“ Mrs. Stanhope!” On the opposite side of the same The lady, affecting not to notice street was a large house occupied by his discomfiture, held out her hand & physician, aho was himself an with the usual new year's wish. Ono Episcopalian, but whose sister (the glance round the room had been Wife of a naval officer, residing with enough to over helm her with selfhim) was a Dissenter. Making an reproach. What a contrast between entry in her journal on this first that uncomfortable lodging-house morning of the year, Mrs. Stanlope sitting room and the pleasant breakhas noted down amongst duties to fast-parlour in which she had decided be fulfilled, that of making more that the minister was chiefly to serious effort to be friendly in the blame for the want of confidence Christian sense of the word) with the manifested by his people! As she young minister whose preaching had sat talking with him about the seainduced her to take sittings in the ther, which was, as a matter of Bm Street Chapel. In her for course, their introductory subject, mer home this lads had been accus- | Mrs. Stanhope became seriously in,

4 to receive very frequent visits terested in the question of the minise un ber pastor ; and they had been ter's income. Had she not heard a

richinconsolation-she had been rumour that, in order to build new bereared of all her children-often school-rooms, the careful elders had Closed with prayer. Whose fault was

limited the new pastor's stipend to at Mr. Manly's calls had been as less than the half of that enjoyed by eremonious as the other's were re his predecessori What if that ru. string and delighiful? Mrs. Stan mour should be truth? What if

willing to admit that she some of the reserve which she had

part, be blameworthy in so earnestly deplored should have ; but the chief error was still, in had its origin in a disregard of the mion, with the minister. apostolic precept ihat the labourer is

naturally so reserved," she worthy of his hire? arked that new year's morn “I ought certainly to have thought brother, " that I believe of this before," mused Mrs. Stanonly by a very severe hope. “Every member of a Chris,

from her pastor

be

her opinion, with the

"He is naturally had remarked that! ing to her brother, “t it will be only by

tian church should feel an interest in houses of the well-to-do, as well as in the pastor's income, and be willing the huts of the lowly, a Christian to deny himself in order that it may minister has at all times a noble be sufficient. I will see Mr. Oldhame sphere. Hitherto he had supposed on the subject this very morning.” that in his visits to those of his flock Mr. Oldhame was the senior deacon, who were far removed from the presand his respect for Mrs. Stanhope sure of want, he had been less enwas extreme.

gaged in his Master's work than “ You were not at the prayer when passing to and fro amongst the meeting last night, I think p” said poor. the minister, who thought his visitor “Would you like me to pray with somewhat absent-minded.

you now," said he, some few minutes “ No," replied the lady, coming later, “as I really cannot come toback from her brief reverie ; “ we night?" had friends with us. But Cook tells I should indeed,” was the reply. me that you had a good meeting ?" | Whereupon Mr. Manly prayed as he Cook was one of the B- Street had never prayed before in the people, too.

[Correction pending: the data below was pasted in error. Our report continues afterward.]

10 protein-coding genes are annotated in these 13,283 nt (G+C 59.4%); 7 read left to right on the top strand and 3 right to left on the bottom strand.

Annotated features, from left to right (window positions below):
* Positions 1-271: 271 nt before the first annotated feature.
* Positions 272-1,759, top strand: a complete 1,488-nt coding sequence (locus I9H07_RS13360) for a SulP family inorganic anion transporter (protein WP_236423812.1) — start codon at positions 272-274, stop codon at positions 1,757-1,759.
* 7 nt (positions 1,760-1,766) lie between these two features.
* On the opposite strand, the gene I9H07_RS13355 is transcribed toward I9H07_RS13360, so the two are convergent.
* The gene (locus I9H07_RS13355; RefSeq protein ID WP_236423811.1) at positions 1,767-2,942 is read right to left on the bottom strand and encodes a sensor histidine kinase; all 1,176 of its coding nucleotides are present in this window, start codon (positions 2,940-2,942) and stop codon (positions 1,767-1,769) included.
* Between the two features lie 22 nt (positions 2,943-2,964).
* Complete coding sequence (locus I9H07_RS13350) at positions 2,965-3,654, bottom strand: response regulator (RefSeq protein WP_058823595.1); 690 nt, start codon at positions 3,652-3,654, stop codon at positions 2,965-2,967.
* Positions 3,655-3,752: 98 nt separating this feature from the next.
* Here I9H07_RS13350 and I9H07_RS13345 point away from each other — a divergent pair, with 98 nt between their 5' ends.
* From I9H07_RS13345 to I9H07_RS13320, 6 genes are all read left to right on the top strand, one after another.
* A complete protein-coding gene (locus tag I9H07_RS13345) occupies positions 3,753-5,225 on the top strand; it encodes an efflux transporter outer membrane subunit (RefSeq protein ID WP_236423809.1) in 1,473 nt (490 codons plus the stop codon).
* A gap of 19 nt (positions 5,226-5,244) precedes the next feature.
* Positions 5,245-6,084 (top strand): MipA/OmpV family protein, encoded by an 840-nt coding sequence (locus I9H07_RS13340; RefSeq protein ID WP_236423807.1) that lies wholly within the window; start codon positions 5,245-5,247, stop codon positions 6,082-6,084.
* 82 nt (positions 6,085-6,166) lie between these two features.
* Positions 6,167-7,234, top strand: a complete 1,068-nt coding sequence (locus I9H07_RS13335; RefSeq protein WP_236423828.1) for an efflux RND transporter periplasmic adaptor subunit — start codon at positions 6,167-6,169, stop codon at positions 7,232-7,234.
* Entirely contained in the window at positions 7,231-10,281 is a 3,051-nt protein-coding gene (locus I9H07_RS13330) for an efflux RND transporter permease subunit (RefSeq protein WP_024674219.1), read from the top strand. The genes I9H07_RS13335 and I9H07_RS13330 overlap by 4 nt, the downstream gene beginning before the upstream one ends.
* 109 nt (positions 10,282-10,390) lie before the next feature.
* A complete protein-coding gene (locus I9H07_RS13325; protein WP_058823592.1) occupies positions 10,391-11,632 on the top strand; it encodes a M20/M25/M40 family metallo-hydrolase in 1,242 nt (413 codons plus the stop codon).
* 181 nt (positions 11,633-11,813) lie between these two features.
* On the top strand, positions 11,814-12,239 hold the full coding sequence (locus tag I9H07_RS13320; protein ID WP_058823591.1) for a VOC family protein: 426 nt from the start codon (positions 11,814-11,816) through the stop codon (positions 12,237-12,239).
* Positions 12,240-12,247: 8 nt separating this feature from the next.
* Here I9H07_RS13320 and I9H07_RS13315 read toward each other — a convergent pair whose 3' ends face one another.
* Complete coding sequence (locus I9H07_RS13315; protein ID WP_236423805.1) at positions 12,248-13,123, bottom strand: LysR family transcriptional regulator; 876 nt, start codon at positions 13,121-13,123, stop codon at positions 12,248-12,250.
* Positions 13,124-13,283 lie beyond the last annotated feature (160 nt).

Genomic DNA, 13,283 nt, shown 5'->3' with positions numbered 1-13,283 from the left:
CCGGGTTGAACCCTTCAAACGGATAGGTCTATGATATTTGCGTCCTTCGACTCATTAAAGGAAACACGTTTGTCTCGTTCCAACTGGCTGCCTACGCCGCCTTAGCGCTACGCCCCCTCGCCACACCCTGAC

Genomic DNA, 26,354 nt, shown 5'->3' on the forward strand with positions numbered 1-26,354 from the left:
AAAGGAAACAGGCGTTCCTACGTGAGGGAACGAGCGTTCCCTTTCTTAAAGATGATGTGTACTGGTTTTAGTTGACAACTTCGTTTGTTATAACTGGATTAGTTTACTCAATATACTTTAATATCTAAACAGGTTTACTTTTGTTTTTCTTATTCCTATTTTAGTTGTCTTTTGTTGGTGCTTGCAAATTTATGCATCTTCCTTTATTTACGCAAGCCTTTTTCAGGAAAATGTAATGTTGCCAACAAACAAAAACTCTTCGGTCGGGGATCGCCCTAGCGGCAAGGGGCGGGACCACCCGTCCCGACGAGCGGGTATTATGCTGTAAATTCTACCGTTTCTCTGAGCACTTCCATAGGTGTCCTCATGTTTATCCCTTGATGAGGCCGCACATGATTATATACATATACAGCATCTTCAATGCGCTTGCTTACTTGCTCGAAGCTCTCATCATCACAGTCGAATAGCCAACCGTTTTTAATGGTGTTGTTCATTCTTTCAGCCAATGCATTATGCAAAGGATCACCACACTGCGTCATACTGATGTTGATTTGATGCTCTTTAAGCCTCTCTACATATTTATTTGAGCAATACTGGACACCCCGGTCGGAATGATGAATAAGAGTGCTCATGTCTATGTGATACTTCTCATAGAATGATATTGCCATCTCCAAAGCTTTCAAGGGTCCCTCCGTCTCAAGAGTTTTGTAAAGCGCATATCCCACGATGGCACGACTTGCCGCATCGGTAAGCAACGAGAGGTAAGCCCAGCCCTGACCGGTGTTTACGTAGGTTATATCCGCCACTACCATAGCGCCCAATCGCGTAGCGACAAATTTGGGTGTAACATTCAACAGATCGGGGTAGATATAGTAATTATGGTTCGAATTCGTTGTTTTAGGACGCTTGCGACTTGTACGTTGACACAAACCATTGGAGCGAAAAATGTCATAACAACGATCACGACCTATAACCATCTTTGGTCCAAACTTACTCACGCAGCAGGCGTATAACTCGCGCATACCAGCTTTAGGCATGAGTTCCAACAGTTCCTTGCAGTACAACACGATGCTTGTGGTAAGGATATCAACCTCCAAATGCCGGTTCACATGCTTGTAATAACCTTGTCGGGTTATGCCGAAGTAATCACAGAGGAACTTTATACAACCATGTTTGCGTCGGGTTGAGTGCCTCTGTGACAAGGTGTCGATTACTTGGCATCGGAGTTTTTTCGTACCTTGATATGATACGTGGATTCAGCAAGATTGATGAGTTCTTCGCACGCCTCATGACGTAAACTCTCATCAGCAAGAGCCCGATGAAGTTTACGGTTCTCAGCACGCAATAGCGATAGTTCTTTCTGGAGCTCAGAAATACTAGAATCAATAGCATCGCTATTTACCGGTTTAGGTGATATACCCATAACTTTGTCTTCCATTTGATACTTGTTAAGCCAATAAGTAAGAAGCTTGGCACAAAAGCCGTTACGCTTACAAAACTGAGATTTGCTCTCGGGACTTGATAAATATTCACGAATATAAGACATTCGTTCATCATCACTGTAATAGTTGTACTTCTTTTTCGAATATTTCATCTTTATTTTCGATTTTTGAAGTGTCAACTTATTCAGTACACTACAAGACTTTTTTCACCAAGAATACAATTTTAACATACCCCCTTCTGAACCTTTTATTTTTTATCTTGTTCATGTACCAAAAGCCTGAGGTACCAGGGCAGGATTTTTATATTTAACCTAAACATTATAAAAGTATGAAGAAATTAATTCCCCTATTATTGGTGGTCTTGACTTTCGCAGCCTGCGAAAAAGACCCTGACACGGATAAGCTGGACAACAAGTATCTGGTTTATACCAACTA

presence of any human creature; “Yes, more earnest than usual," for the first time in his life allowing said the pastor, and then he sighed. himself to recollect his own peculiar He was thinking about Elijah and griefs while in the presence of another, Elisha.

so far as to reveal to that other that “I shall come to the lecture to- | he, too, was being trained by suffernight," said the visitor, presently, ing. Mrs. Stanhope's tears fell as " and I hope to induce my brother she listened, but there was no bitterto come also." Mr. Manly did not | ness in her grief, for on wings of faith even look grateful. “And you'll she rose to a perception of the truth come and dine with us first, will you that all things work together for not, Mr. Manly P"

good to them that love God; and while “ No, indeed, you must really uniting in that prayer found again excuse me. I have other engage the rest for which she had so long ments,"—as indeed he had, in behalf been seeking - even the rest of an of the poor.

unquestioning trust in her Redeemer. " Mr. Manly,” said Mrs. Stan Half an hour went by, and the hope, earnestly, “I don't ask you to minister was again alone, but this pay us a visit of mere ceremony. time a look of joy was in his face. Doctor Wyse takes an interest in He had learned in that new year's your labours for the poor, and would | morning the secret of true pastoral help you, I am sure, by his advice and visitation; and henceforth, God helpsympathy, as well as, more substan ing him, all the members of his flock, tially, by contributions. As for me, rich and poor alike, should interest I bave no other friend whom I could him individually as well as collecask to pray with me; and at times, | tively. He would strive manfully, when I think of my children, I need by God's help, with his natural re. you greatly."

serve; he would wrestle in prayer There was a pathos in the tone for wisdom to direct him in every with which these closing words were case; he would aim at nothing less spoken that was not lost upon the than the spiritual advantage of each minister. Suddenly, as he watched and all ; he would rise above the unher silent grief, there broke upon due consideration of this member's him a new light. It was strange, approval or the other's disapproval, most strange and ead, but he had and know nothing among men bave never realized it before, that in the Christ and him crucified. Not in